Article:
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Mol Cell. 2016 Dec 1;64(5):982-992. doi: 10.1016/j.molcel.2016.10.025. Epub 2016 Nov 23.

Diet-Microbiota Interactions Mediate Global Epigenetic Programming in Multiple Host Tissues.

Author information

1
Wisconsin Institute for Discovery, Madison, WI 53715, USA; Department of Biomolecular Chemistry, University of Wisconsin School of Medicine and Public Health - Madison, Madison, WI 53706, USA.
2
Department of Bacteriology, University of Wisconsin - Madison, Madison, WI 53706, USA.
3
Biotechnology Center, University of Wisconsin - Madison, Madison, WI 53706, USA.
4
Department of Biochemistry, University of Wisconsin - Madison, Madison, WI 53706, USA.
5
Department of Bacteriology, University of Wisconsin - Madison, Madison, WI 53706, USA. Electronic address: ferey@wisc.edu.
6
Wisconsin Institute for Discovery, Madison, WI 53715, USA; Department of Biomolecular Chemistry, University of Wisconsin School of Medicine and Public Health - Madison, Madison, WI 53706, USA; Morgridge Institute for Research, Madison, WI 53715, USA. Electronic address: john.denu@wisc.edu.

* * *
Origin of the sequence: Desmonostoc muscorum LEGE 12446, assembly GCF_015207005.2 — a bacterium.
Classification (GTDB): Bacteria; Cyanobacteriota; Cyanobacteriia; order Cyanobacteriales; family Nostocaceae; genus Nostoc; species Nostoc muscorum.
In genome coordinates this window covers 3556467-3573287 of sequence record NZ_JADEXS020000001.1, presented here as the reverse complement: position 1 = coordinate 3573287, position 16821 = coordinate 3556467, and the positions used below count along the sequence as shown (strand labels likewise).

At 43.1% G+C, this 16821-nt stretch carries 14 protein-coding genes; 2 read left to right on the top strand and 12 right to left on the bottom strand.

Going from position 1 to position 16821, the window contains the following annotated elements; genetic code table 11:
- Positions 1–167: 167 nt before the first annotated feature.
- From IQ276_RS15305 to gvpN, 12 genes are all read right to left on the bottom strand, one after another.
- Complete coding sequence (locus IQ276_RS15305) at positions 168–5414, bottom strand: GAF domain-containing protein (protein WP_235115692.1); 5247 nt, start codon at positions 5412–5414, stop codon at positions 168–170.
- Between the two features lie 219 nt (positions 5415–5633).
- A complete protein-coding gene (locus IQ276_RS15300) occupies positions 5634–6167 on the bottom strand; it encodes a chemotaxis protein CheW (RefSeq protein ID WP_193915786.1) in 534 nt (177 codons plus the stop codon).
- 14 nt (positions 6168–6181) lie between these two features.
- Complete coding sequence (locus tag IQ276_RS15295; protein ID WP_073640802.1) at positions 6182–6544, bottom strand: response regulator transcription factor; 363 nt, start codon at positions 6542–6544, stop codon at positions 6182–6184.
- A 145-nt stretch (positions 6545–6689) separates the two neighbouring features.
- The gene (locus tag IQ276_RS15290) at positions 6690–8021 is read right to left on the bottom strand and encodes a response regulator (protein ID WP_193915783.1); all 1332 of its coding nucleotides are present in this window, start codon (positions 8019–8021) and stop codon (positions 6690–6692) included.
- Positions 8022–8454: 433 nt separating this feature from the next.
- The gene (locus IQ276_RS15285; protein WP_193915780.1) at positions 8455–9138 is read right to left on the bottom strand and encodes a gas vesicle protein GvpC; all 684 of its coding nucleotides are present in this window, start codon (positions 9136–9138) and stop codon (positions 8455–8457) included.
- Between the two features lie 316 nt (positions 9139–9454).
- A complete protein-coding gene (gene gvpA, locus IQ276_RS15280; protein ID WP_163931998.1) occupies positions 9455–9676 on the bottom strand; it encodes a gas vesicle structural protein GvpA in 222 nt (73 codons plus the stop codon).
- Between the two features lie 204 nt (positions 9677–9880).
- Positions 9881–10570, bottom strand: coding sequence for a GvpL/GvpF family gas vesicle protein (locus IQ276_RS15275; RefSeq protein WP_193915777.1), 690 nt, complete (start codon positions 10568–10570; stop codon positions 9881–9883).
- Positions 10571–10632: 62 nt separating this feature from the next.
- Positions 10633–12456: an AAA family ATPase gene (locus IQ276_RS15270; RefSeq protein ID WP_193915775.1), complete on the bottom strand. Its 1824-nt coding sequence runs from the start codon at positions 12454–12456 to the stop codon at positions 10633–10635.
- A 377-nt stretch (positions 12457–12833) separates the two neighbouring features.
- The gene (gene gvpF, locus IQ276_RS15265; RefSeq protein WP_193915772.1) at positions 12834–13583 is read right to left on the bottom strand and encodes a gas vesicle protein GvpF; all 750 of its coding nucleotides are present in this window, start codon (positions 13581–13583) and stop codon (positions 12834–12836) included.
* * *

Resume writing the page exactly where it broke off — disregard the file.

Abstract

Histone-modifying enzymes regulate transcription and are sensitive to availability of endogenous small-molecule metabolites, allowing chromatin to respond to changes in environment. The gut microbiota produces a myriad of metabolites that affect host physiology and susceptibility to disease; however, the underlying molecular events remain largely unknown. Here we demonstrate that microbial colonization regulates global histone acetylation and methylation in multiple host tissues in a diet-dependent manner: consumption of a "Western-type" diet prevents many of the microbiota-dependent chromatin changes that occur in a polysaccharide-rich diet. Finally, we demonstrate that supplementation of germ-free mice with short-chain fatty acids, major products of gut bacterial fermentation, is sufficient to recapitulate chromatin modification states and transcriptional responses associated with colonization. These findings have profound implications for understanding the complex functional interactions between diet, gut microbiota, and host health.

KEYWORDS:

SCFA; epigenetic; gut microbiota; histone PTM; histone acetylation; histone methylation; histone proteomics; microbiome; short-chain fatty acid

PMID:
27889451
PMCID:
PMC5227652
DOI:
10.1016/j.molcel.2016.10.025
[Indexed for MEDLINE]
Free PMC Article

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